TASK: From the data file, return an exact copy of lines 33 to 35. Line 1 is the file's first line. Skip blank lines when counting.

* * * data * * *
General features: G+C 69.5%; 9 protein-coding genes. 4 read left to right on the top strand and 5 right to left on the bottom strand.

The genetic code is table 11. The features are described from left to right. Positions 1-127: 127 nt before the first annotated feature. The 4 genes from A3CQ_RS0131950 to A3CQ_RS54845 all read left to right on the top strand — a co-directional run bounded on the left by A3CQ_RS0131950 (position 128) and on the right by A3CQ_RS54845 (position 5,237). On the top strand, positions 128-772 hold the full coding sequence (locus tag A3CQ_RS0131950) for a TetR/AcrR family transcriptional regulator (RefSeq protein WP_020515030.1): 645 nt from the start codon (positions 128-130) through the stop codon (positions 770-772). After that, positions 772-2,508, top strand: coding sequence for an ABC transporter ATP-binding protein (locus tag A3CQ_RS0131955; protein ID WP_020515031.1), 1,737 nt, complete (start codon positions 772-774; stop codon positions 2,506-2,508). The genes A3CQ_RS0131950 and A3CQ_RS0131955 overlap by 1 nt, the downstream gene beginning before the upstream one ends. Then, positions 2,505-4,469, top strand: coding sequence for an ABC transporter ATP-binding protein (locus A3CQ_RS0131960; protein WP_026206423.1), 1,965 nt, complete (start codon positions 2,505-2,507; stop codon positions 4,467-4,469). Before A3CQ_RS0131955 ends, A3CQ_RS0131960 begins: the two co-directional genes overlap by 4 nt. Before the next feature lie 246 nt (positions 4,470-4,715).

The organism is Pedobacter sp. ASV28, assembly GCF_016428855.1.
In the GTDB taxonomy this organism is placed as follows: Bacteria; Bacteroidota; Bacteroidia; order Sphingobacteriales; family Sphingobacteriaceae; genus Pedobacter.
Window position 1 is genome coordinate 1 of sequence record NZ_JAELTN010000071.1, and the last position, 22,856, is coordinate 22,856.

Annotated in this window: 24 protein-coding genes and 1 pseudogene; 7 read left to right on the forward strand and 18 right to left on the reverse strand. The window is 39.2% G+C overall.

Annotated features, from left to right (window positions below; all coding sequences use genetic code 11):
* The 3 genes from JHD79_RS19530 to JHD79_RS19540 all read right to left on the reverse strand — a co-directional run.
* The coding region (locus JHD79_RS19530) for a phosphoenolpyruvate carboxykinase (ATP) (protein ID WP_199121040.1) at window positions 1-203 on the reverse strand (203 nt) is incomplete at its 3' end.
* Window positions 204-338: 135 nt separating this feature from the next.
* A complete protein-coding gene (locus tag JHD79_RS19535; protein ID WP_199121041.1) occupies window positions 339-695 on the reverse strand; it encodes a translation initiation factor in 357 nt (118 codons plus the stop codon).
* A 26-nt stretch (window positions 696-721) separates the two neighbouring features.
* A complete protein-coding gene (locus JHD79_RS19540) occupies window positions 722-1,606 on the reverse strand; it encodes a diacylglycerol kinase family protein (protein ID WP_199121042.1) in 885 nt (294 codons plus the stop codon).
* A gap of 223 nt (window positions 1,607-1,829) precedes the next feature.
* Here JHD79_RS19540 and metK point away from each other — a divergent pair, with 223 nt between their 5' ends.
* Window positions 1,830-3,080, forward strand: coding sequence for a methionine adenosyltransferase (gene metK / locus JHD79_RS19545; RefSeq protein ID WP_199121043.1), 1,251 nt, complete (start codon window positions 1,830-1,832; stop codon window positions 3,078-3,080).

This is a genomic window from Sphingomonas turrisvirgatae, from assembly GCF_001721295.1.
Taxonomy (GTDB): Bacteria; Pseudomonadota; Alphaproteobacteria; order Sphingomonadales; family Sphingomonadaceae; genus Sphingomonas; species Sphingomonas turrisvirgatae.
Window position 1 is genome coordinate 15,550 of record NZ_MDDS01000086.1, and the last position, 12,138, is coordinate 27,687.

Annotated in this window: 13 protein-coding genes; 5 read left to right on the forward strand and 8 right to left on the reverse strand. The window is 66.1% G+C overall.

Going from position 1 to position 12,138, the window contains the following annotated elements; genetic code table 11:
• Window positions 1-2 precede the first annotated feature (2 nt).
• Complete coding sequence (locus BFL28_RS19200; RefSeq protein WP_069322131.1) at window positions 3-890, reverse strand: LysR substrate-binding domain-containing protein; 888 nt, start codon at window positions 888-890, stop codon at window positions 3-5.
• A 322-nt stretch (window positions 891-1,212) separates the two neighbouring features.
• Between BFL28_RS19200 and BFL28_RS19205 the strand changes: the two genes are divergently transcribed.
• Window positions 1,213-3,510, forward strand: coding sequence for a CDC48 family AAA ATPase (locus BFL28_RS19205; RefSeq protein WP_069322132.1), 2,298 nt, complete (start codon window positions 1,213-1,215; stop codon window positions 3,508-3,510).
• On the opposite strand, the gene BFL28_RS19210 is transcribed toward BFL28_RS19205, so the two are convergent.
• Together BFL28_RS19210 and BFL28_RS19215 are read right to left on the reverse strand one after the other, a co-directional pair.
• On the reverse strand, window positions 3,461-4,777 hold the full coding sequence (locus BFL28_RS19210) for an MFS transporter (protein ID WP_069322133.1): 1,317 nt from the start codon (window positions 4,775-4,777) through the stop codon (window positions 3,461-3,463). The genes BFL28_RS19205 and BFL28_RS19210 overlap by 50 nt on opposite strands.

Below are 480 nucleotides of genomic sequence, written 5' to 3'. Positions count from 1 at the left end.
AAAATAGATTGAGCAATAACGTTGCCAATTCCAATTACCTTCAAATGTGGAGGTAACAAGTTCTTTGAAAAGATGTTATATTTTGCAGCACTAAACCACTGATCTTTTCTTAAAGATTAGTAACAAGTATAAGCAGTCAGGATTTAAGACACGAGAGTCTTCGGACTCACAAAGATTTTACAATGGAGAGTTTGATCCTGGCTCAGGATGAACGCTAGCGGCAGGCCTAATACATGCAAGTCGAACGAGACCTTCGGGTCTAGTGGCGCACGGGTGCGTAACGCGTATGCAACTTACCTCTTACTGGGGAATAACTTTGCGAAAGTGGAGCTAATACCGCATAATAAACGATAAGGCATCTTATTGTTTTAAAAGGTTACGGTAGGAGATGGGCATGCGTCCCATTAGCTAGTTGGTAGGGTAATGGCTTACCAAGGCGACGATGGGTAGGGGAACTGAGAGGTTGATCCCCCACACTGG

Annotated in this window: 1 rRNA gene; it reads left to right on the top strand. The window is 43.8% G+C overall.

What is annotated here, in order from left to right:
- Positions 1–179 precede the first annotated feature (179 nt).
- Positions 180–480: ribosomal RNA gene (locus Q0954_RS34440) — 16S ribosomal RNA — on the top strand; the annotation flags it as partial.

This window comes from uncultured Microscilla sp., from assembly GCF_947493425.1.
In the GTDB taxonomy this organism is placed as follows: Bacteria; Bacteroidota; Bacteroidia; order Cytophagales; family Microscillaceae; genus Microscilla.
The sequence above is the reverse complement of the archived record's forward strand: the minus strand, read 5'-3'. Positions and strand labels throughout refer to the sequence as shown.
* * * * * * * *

What is annotated here, in order from left to right:
- Positions 1–179 precede the first annotated feature (179 nt).
- Positions 180–480: ribosomal RNA gene (locus Q0954_RS34440) — 16S ribosomal RNA — on the top strand; the annotation flags it as partial.